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comment by kleinbl00
kleinbl00  ·  617 days ago  ·  link  ·    ·  parent  ·  post: Water is wet, fire is hot and the Solar Roadway is a complete disaster

I'm pretty sure the post veen linked is the one that made theadvancedapes mute me. Fans of technology rarely like to hear why it will fail.




Odder  ·  617 days ago  ·  link  ·  

I think the preposterousness of solar roadways might be why it got so much crowd-funding. Blindly optimistic people often think that those who are dismissive of a new idea are just cynical, since the optimists can remember all the stories of successful technologies that were dismissed by experts when they were first proposed. Of course, they don't hear about most of the dumb ideas that never got any funding. And sometimes, experts are too dismissive of ideas that are only moderately stupid, so there's no language to properly quantify that while expecting a self-sustained fusion reactor in the next five years is dumb, that everything to do with Solar Freakin' Roadways is really, really dumb.

goobster  ·  617 days ago  ·  link  ·  

I pitched a couple of bucks towards the project because I saw several other implementations of the exact same ideas work at Burning Man... a pathway that was lit by solar power, reacted to people walking on it, and involved interesting materials, science, electronics, and human interaction.

And two of those projects survived the highly alkaline desert environment, and went back to Burning Man several times.

So yeah... the technology works. It's not magic like cold fusion.

But like I said in my other comment, I always saw this as a pedestrian thing, maybe with limited use on non-commercial-vehicle roads (like bike paths, parking lots, etc.).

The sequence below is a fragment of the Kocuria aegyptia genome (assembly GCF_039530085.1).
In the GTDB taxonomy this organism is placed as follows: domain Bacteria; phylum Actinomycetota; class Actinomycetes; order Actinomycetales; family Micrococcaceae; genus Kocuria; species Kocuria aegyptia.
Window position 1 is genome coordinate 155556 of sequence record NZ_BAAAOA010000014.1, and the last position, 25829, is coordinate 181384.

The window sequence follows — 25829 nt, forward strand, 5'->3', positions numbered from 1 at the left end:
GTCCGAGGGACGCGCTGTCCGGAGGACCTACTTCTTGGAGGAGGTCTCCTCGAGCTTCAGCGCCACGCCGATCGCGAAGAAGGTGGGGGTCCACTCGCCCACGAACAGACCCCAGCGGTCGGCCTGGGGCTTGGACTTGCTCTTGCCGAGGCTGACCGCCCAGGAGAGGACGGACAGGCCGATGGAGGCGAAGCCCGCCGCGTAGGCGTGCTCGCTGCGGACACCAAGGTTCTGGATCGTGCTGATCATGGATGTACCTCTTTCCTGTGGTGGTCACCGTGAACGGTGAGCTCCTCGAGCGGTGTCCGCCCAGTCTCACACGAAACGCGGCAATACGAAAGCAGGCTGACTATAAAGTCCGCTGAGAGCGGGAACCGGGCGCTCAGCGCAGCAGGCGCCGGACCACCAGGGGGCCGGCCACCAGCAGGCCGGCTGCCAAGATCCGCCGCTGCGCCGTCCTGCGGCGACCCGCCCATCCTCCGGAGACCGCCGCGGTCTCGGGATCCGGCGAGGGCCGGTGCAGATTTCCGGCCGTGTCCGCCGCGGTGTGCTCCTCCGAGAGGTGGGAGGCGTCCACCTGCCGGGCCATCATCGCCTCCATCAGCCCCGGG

So yeah. I have seen similar projects work, and work pretty well. I was hoping that instead of an "artist" building an "art installation", something with proper funding would come up with something more resilient and commercially viable.

I still hold that hope.

Hell... how long has Moller been at it?

Odder  ·  617 days ago  ·  link  ·  

    So yeah... the technology works. It's not magic like cold fusion.

Yeah, I don't doubt that. i know that just because these guys failed at the tech doesn't mean it can't be done. But I'm more concerned with the cost per mile compared to the power generation per mile, and the fact that you could get a whole lot more energy for a whole lot less cost by putting the solar panels next to the road rather than on it. It's probably a cool engineering challenge to make a waterproof solar panel that can withstand heavy loads, but it's not something that anybody ever asked for, and other than the "we're going to do this because we can" it doesn't have any practical purpose.

So we could dump a ton of this nation's wealth into solar panels that you can walk on or drive on everywhere, but we'd bankrupt ourselves doing it and we wouldn't even have very reliable power generation from it, either. Meanwhile, if we invested a ton into putting solar panels in all of that cheap land that's for sale in the desert and more money into bring the cost per watt down and the overall lifetime of the panels up, we could make a ton of money, have reliable cheap power generation, and not have to worry about buying oil from people who hate us anymore.

kleinbl00  ·  616 days ago  ·  link  ·  

There's a difference between exhibition-grade technology and installation-grade technology. I remember at InfoCOMM 2001 Pioneer made the entire floor of their booth out of 42" plasma TVs covered in Lexan. It was damn impressive. it dusted the shit out of the magic floor in Saturday Night Fever. And it only lost a panel or two over the space of three days. Of course it works. It's damn solar panels. We've been launching them into space for over 60 years. What's increased over the past six decades isn't so much "technology" as "technological hubris."

"Temporarily babysat for a week at a festival" has virtually nothing to do with "Permanently installed at an unmanned location". You can do all sorts of dumb shit when the install doesn't have to outlive an open container of yogurt. Things get a little dicier in the land of "light fuse walk away."

As an aside, this is the first time I've seen Moller held up as a positive example of anything.

goobster  ·  613 days ago  ·  link  ·  

    There's a difference between exhibition-grade technology and installation-grade technology.

Yup. And that's exactly the point I made, that nobody seems to be getting.

Meh. I don't actually care enough to type any more on the subject.